The role of Canada's vice-regal has been held by a wide variety of people, from British nobles to military leaders to humanitarian advocates. Here is a list of all those who have served as Canada's governor general since Confederation: — Viscount Monck: 1861-1868 Lord Lisgar: 1868-1872 Earl of Dufferin: 1872-1878 Duke of Argyll: 1878-1883 Marquess of Lansdowne: 1883-1888 Earl of Derby: 1888-1893 Earl of Aberdeen: 1893-1898 Earl of Minto: 1898-1904 Earl Grey: 1904-1911 Prince Arthur, Duke of Connaught: 1911-1916 Duke of Devonshire: 1916-1921 Lord Byng: 1921-1926 Viscount Willingdon: 1926-1931 Earl of Bessborough: 1931-1935 Lord Tweedsmuir: 1935-1940 Earl of Athlone: 1940-1946 Viscount Alexander: 1946-1952 Vincent Massey: 1952-1959 Georges Vanier: 1959-1967 Roland Michener: 1967-1974 Jules Léger: 1974-1979 Edward Schreyer: 1979-1984 Jeanne Sauvé: 1984-1990 Ramon Hnatyshyn: 1990-1995 Roméo LeBlanc: 1995-1999 Adrienne Clarkson: 1999-2005 Michaëlle Jean: 2005-2010 David Johnston: 2010-2017 Julie Payette: 2017-2021 This report by The Canadian Press was first published Jan. 21, 2021. The Canadian Press
U.S. regulators have approved the first long-acting drug combo for HIV, monthly shots that can replace the daily pills now used to control infection with the AIDS virus. Thursday’s approval of the two-shot combo called Cabenuva is expected to make it easier for people to stay on track with their HIV medicines and to do so with more privacy. It’s a huge change from not long ago, when patients had to take multiple pills several times a day, carefully timed around meals. “That will enhance quality of life” to need treatment just once a month, said Dr. Steven Deeks, an HIV specialist at the University of California, San Francisco, who has no ties to the drug's makers. “People don’t want those daily reminders that they’re HIV infected.” Cabenuva combines rilpivirine, sold as Edurant by Johnson & Johnson’s Janssen unit, and a new drug — cabotegravir, from ViiV Healthcare. They’re packaged together and given as separate shots once a month. Dosing every two months also is being tested. The U.S. Food and Drug Administration approved Cabenuva for use in adults who have had their disease well controlled by conventional HIV medicines and who have not shown signs of viral resistance to the two drugs in Cabenuva. The agency also approved a pill version of cabotegravir to be taken with rilpivarine for a month before switching to the shots to be sure the drugs are well tolerated. ViiV said the shot combo would cost $5,940 for an initial, higher dose and $3,960 per month afterward. The company said that is “within the range” of what one-a-day pill combos cost now. How much a patient pays depends on insurance, income and other things. Studies found that patients greatly preferred the shots. “Even people who are taking one pill once a day just reported improvement in their quality of life to switch to an injection,” said Dr. Judith Currier, an HIV specialist at the University of California, Los Angeles. She consults for ViiV and wrote a commentary accompanying one study of the drug in the New England Journal of Medicine. Deeks said long-acting shots also give hope of reaching groups that have a hard time sticking to treatment, including people with mental illness or substance abuse problems. “There’s a great unmet need” that the shots may fill, he said. Separately, ViiV plans to seek approval for cabotegravir for HIV prevention. Two recent studies found that cabotegravir shots every two months were better than daily Truvada pills for keeping uninfected people from catching the virus from an infected sex partner. ___ The Associated Press Health and Science Department receives support from the Howard Hughes Medical Institute’s Department of Science Education. The AP is solely responsible for all content. Marilynn Marchione, The Associated Press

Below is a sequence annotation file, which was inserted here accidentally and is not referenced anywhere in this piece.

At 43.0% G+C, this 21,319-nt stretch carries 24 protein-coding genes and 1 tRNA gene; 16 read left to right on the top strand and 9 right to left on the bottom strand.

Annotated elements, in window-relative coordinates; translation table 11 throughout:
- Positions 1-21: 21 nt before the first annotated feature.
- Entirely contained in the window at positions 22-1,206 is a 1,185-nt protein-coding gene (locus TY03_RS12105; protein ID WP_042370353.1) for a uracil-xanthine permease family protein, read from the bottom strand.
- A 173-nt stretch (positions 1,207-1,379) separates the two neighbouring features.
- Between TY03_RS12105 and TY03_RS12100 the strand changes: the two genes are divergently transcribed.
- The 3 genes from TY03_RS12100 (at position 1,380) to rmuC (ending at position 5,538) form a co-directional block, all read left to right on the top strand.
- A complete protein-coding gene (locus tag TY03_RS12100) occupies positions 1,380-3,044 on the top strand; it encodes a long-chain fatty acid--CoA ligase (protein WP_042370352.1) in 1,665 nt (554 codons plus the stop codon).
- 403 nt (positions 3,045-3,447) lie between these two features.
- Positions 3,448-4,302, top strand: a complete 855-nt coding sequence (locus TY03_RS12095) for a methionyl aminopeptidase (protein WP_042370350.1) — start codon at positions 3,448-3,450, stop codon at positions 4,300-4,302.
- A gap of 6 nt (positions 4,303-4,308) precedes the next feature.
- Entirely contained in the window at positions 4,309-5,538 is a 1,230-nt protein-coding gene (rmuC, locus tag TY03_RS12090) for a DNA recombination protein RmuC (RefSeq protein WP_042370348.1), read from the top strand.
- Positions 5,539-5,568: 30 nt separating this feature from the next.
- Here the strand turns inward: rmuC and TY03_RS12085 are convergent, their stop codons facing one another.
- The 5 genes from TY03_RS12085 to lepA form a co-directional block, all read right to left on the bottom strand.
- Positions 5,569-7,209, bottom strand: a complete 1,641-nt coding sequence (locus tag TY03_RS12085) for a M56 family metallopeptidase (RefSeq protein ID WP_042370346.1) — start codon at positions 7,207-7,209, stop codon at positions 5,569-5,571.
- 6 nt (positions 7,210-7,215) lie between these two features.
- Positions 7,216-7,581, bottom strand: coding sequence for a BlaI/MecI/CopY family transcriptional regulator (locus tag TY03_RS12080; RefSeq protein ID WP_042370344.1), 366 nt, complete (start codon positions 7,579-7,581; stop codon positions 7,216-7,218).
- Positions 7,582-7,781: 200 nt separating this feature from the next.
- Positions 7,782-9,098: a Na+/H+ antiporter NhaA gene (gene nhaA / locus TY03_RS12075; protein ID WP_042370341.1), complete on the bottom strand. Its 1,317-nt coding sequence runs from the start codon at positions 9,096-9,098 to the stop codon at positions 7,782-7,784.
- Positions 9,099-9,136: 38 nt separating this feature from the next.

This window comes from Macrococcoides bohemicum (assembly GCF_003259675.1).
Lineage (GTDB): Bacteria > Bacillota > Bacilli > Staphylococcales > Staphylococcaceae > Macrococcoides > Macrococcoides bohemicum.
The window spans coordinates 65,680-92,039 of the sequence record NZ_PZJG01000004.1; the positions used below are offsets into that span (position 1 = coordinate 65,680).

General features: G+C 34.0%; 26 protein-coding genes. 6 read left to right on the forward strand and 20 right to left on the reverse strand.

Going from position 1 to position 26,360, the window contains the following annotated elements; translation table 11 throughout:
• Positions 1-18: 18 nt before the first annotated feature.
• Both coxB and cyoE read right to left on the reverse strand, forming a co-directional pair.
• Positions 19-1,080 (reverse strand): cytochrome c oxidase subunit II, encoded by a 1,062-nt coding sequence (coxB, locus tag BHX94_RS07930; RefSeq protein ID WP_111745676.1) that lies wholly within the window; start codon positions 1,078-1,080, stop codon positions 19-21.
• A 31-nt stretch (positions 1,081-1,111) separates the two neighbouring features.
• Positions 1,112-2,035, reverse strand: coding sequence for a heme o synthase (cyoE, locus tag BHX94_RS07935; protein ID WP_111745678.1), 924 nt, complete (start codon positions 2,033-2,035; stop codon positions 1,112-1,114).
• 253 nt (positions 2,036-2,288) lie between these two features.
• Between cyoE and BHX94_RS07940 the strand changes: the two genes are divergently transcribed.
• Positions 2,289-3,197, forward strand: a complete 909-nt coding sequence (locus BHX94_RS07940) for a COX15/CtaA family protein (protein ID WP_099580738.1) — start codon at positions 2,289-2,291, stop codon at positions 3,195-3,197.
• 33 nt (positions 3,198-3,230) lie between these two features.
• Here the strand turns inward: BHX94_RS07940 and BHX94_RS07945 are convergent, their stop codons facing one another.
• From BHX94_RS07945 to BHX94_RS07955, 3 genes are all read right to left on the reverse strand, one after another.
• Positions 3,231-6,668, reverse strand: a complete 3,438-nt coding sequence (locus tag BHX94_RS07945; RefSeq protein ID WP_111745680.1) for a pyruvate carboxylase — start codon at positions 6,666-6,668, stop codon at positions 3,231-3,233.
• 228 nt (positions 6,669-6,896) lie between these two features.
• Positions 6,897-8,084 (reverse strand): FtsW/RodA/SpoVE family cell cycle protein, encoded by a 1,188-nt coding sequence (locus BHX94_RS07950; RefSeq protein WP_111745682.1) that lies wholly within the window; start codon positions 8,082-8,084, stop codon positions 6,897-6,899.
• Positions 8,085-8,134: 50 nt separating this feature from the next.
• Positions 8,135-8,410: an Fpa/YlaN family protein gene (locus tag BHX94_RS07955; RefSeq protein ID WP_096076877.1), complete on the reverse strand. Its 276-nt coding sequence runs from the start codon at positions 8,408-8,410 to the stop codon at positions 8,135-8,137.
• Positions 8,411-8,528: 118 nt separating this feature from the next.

The Community Foundation of the South Okanagan Similkameen (CFSOS) is announcing $80,000 in grants to local organizations supporting gender equality. IndigenEYEZ, Foundry Penticton and the South Okanagan Women in Need Society (SOWINS), whose projects are working towards advancing gender equality in local communities, each received part of the funding to advance their work. “Our investment in their work is key in working towards equity and inclusion and in supporting women who have been disproportionately impacted by the pandemic,” said Sarah Trudeau, manager of grants and community initiatives with CFSOS. The Fund for Gender Equality is a collaboration between Community Foundations of Canada and the Equality Fund which is supported by the Government of Canada. “The organizations who received funding have demonstrated a commitment to empowering women, girls, Two-Spirit and gender-diverse people through their mission, activities or partnerships,” said Trudeau. IndigenEYEZ was awarded $40,000 for their Stepping Up Together program, empowering women leaders in the South Okanagan. The Indigenous-led leadership program is inclusive of women, gender diverse and two-spirit people with the goal of developing skills and supportive alliances to increase capacity to act as leaders in the South Okanagan-Similkameen. SOWINS was awarded $15,000 for the Explore Pre-Employment Program, a workshop-based, pre-employment program for women who have experienced gender-based violence to help them achieve economic empowerment and financial security. Foundry Penticton was awarded $25,000 to build a team-based approach to gender-affirming care in the South Okanagan. “Advancing the gender-affirming model will promote health and positive development for trans and gender-diverse youth aged 12 to 24. By integrating primary gender-affirming care, mental health, peer support and social services, the program will work towards eliminating health disparities, discrimination and stigma,” states a press release from CFSOS. To learn more about the national fund, click here. Dale Boyd, Local Journalism Initiative Reporter, Times-Chronicle